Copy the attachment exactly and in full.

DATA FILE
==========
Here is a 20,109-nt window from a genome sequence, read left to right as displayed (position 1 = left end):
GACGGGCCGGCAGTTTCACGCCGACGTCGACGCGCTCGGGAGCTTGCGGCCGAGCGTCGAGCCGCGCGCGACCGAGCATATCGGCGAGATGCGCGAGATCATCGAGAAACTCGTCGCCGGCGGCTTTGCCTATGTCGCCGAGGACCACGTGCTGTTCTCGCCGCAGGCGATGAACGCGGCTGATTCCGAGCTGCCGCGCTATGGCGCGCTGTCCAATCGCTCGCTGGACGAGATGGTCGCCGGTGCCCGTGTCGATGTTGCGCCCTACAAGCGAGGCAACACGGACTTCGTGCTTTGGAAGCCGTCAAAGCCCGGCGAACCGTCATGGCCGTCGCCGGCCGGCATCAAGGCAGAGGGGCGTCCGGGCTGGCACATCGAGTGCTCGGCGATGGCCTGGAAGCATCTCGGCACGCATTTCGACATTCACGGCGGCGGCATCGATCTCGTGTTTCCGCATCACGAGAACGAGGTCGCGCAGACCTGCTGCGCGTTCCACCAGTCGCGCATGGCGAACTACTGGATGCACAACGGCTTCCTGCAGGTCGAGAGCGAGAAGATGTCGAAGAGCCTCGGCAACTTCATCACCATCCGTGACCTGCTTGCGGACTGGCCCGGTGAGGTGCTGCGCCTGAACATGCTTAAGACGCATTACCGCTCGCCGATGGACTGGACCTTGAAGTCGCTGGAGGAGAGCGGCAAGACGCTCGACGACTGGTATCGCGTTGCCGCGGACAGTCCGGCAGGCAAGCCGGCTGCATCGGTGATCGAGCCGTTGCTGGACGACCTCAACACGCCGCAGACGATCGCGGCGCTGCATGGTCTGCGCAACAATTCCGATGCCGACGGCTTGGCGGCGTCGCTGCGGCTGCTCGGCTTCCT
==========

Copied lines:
Here is a 20,109-nt window from a genome sequence, read left to right as displayed (position 1 = left end):
GACGGGCCGGCAGTTTCACGCCGACGTCGACGCGCTCGGGAGCTTGCGGCCGAGCGTCGAGCCGCGCGCGACCGAGCATATCGGCGAGATGCGCGAGATCATCGAGAAACTCGTCGCCGGCGGCTTTGCCTATGTCGCCGAGGACCACGTGCTGTTCTCGCCGCAGGCGATGAACGCGGCTGATTCCGAGCTGCCGCGCTATGGCGCGCTGTCCAATCGCTCGCTGGACGAGATGGTCGCCGGTGCCCGTGTCGATGTTGCGCCCTACAAGCGAGGCAACACGGACTTCGTGCTTTGGAAGCCGTCAAAGCCCGGCGAACCGTCATGGCCGTCGCCGGCCGGCATCAAGGCAGAGGGGCGTCCGGGCTGGCACATCGAGTGCTCGGCGATGGCCTGGAAGCATCTCGGCACGCATTTCGACATTCACGGCGGCGGCATCGATCTCGTGTTTCCGCATCACGAGAACGAGGTCGCGCAGACCTGCTGCGCGTTCCACCAGTCGCGCATGGCGAACTACTGGATGCACAACGGCTTCCTGCAGGTCGAGAGCGAGAAGATGTCGAAGAGCCTCGGCAACTTCATCACCATCCGTGACCTGCTTGCGGACTGGCCCGGTGAGGTGCTGCGCCTGAACATGCTTAAGACGCATTACCGCTCGCCGATGGACTGGACCTTGAAGTCGCTGGAGGAGAGCGGCAAGACGCTCGACGACTGGTATCGCGTTGCCGCGGACAGTCCGGCAGGCAAGCCGGCTGCATCGGTGATCGAGCCGTTGCTGGACGACCTCAACACGCCGCAGACGATCGCGGCGCTGCATGGTCTGCGCAACAATTCCGATGCCGACGGCTTGGCGGCGTCGCTGCGGCTGCTCGGCTTCCT